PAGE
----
The bivouac, a hive of activity where teams set up their makeshift garages in between stages, is packed with exotic machinery, and not just curio hatchbacks such as the Niva.

Grabowski admits he and Chenard had to “live, sleep, eat Dakar” to be ready for the event, and it’s the same for all the other amateur entrants:


From 911s to desert Beetles – tales from other Classic competitors

Porsche pic

Agostino Rizzardi’s ex-Jimmy McRae 911

Matt Vosper

Take Italian winemaker Agustino Rizzardi, who is piloting an ex-Jimmy McRae 911 Carrera 4 from 1990 at his first Dakar Classic.

“I’m not a professional driver but I’ve been rallying for 20 years – it’s my passion,” the Italian says, in between giving mini tours of his gleaming Porsche to excited onlookers.

“10 years ago I decided to do rally raids because it’s a longer rally where you drive a lot – instead of having a 200-kilometre rally, here we drive for 1000s. This is my vacation!”

As with the Lada, the 911 had to be beefed up slightly to take on the dunes, desert and potential dromedaries.

Related article

“We installed bigger suspension, a bigger tank and an engine filtration system,” he says.

Rizzardi has previously taken part in the main event in a truck in 2015, but as opposed to the adrenalin rush of beating the clock, he also appreciates the challenge of getting vintage machinery over the line.

“The modern Dakar is another game,” he says. “It’s more about passion, being comfortable in the car taking it comfortably, having pleasure to the end.

“Kilometre-wise it’s almost the same. But the way you approach the tracks, the special stages are completely different.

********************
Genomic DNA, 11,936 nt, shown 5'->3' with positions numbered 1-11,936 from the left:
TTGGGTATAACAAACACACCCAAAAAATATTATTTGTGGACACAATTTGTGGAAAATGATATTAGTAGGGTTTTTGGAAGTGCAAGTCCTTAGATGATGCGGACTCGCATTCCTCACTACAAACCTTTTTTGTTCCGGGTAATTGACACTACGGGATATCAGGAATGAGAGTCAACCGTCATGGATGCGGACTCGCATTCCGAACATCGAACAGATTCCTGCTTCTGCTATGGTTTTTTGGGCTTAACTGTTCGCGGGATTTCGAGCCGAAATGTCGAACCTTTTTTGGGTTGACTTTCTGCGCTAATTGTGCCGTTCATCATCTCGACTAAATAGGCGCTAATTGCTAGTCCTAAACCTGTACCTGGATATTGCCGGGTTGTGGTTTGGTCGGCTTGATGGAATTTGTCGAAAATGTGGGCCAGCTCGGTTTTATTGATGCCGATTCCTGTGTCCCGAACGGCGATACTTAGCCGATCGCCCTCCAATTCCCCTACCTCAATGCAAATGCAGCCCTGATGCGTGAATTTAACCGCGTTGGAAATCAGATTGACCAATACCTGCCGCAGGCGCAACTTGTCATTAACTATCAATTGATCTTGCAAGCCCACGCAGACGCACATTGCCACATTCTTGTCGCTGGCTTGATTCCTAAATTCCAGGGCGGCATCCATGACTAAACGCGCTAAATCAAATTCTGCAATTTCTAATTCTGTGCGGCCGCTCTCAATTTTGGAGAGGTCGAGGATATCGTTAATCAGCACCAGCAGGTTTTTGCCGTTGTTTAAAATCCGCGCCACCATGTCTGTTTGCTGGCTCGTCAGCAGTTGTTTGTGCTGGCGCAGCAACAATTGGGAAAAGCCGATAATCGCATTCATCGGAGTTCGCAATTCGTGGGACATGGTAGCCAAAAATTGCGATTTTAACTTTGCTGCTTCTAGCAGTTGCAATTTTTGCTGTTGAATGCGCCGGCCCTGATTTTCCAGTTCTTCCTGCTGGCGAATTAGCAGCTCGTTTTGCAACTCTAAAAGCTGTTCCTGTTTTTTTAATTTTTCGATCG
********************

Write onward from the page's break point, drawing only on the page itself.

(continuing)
“We take it easy – although we have to wake up at 4 in the morning!”

Whilst some drivers aren’t in it to win it, others are used to visiting the podium – it’s even in their blood.

Senegal-born Marc Douton won the first classic last year in a 179 Sunhill buggy, and now is taking on the event in a 1985 911 Safari Type G.

“I was at the Dakar arrival for four years from 1980 – it was my dream to compete in it,” he says. “I had the opportunity to do it when I was a biker competing in rally raids, but couldn’t because of my job. I had to forget the dream until the Classic showed up.

“Obviously the level is not the same [as the modern Dakar], but the pleasure is.”

Beetle pic

Diego Delespaux ’67 VW Beetle

Matt Vosper

As well as the beautiful, the bivouac also plays host to the bizarre. Diego Delespaux’s ‘Mad Maxxed’ ’67 VW Beetle is one such example.

The Belgian mechanic completely reimagined the vintage car to get it ready for the Classic, and the results are spectacular.

As his co-driver Betrand Droupsy explains, pure passion for rallying pushes the competitors to the limit and beyond, not just on the special stages but also in preparing the cars.

“Diego began to build the car in June this year – a lot of people didn’t believe our car would be ready for the first test in September, but we made it!” he says.

Droupsy comments that just being part of the event is special.

“Everyone asks after everyone,” he says. “It’s not about competition – it’s a great spirit.”